Some Implications of Lateralization for Developmental Psychology
Sidney J. Segalowitz
Infants communicate with their mothers very soon after birth. Sometimes this communication involves subtle reciprocating body movements (e.g., of the tongue, eyes, mouth, fingers), and sometimes it involves exchanges of vocalizations. The intentionality of these interactions is evidenced by their regularity and by the negative reaction shown by the infant when the chain is broken ( Bretherton & Bates, 1979; Fafouti-Milenkovic & Uzgiris, 1979; Trevarthen, 1977). What can be said of the cerebral organization of such communicative skills? How does such a psychobiological basis relate to particular theoretical positions concerning the development of thought? In this section, we will focus on these related issues, the first concerning evidence for cerebral specialization of functions related to communication in infancy, the second focusing on the implication of this evidence for theories of cognitive development.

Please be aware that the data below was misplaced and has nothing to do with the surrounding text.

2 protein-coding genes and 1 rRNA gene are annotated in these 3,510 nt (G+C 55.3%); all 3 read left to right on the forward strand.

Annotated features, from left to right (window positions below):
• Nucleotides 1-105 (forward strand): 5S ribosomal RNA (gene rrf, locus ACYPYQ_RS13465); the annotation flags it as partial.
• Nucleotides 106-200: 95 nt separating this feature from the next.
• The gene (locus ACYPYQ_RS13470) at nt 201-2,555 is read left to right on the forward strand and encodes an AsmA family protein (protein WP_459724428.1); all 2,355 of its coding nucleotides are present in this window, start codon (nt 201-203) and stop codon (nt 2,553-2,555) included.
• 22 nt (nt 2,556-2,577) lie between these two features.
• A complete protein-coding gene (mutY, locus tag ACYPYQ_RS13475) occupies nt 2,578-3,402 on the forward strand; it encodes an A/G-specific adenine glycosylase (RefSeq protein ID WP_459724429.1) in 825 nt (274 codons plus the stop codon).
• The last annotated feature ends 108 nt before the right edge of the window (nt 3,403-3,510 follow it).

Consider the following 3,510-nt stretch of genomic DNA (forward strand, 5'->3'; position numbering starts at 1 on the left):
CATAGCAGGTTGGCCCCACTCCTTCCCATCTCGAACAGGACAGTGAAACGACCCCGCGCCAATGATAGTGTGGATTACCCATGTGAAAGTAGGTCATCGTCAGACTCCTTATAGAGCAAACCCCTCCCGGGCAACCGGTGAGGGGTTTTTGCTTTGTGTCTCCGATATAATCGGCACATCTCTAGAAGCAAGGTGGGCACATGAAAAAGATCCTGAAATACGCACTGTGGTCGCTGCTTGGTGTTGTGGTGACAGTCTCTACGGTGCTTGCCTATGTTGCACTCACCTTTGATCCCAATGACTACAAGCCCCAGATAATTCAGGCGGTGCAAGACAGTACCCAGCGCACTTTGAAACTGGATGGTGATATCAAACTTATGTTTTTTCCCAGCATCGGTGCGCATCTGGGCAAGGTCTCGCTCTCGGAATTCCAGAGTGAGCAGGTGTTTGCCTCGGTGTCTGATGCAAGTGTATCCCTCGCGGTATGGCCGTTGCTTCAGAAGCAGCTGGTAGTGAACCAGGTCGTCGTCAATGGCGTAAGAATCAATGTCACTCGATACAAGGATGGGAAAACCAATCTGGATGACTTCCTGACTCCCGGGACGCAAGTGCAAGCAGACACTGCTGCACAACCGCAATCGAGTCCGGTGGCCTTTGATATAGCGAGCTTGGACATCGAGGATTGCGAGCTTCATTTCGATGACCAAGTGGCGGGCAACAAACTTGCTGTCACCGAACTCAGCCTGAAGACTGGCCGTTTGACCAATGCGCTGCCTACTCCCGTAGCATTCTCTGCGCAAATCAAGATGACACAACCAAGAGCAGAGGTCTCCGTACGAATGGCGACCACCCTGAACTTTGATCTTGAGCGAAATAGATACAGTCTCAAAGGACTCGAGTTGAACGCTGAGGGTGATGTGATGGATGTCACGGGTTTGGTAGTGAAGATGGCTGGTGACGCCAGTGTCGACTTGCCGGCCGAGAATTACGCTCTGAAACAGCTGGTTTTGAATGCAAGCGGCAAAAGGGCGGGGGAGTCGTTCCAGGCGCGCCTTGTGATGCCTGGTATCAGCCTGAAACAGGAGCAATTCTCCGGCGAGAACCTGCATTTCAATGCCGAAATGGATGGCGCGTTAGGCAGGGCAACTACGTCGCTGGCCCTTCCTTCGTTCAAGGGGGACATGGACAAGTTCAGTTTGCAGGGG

The most obvious relation between brain structures and the communicative function in humans is that the left hemisphere is responsible for language. It is wellestablished that in the vast majority of people, language is disrupted significantly